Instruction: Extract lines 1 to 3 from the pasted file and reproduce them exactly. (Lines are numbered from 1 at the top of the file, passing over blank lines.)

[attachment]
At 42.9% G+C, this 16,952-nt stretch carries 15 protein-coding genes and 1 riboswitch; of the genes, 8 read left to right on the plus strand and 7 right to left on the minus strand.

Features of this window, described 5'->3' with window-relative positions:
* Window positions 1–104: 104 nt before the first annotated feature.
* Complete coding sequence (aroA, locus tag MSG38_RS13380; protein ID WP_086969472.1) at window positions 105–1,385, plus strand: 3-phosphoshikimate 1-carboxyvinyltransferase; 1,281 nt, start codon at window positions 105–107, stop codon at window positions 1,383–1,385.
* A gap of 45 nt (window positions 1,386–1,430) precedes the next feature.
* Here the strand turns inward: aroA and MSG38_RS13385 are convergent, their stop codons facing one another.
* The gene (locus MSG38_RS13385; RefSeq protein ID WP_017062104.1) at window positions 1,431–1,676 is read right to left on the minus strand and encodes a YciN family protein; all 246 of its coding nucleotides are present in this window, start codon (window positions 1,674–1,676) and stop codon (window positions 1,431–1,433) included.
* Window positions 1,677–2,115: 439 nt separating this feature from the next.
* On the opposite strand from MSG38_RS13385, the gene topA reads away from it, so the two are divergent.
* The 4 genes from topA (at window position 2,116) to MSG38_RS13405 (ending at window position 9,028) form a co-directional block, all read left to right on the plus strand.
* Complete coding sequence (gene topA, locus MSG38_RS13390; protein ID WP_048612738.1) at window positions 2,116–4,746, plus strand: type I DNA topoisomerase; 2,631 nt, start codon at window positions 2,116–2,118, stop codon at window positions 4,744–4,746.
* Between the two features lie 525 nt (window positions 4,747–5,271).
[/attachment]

At 42.9% G+C, this 16,952-nt stretch carries 15 protein-coding genes and 1 riboswitch; of the genes, 8 read left to right on the plus strand and 7 right to left on the minus strand.

Features of this window, described 5'->3' with window-relative positions:
* Window positions 1–104: 104 nt before the first annotated feature.